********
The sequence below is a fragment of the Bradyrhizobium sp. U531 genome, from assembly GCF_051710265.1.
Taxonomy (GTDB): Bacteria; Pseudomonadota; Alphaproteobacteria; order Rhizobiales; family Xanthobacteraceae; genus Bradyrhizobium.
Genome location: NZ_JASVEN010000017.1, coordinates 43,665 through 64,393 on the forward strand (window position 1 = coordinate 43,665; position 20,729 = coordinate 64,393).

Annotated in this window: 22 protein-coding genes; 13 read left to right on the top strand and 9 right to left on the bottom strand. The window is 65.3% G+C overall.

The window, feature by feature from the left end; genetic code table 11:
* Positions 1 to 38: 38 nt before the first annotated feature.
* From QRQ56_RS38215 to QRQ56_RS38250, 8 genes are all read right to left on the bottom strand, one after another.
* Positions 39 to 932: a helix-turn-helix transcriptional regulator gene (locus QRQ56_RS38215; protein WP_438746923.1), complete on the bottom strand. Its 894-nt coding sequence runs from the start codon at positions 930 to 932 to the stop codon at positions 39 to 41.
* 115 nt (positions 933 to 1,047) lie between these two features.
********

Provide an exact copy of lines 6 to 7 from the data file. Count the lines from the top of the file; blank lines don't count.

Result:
* Positions 1 to 38: 38 nt before the first annotated feature.
* From QRQ56_RS38215 to QRQ56_RS38250, 8 genes are all read right to left on the bottom strand, one after another.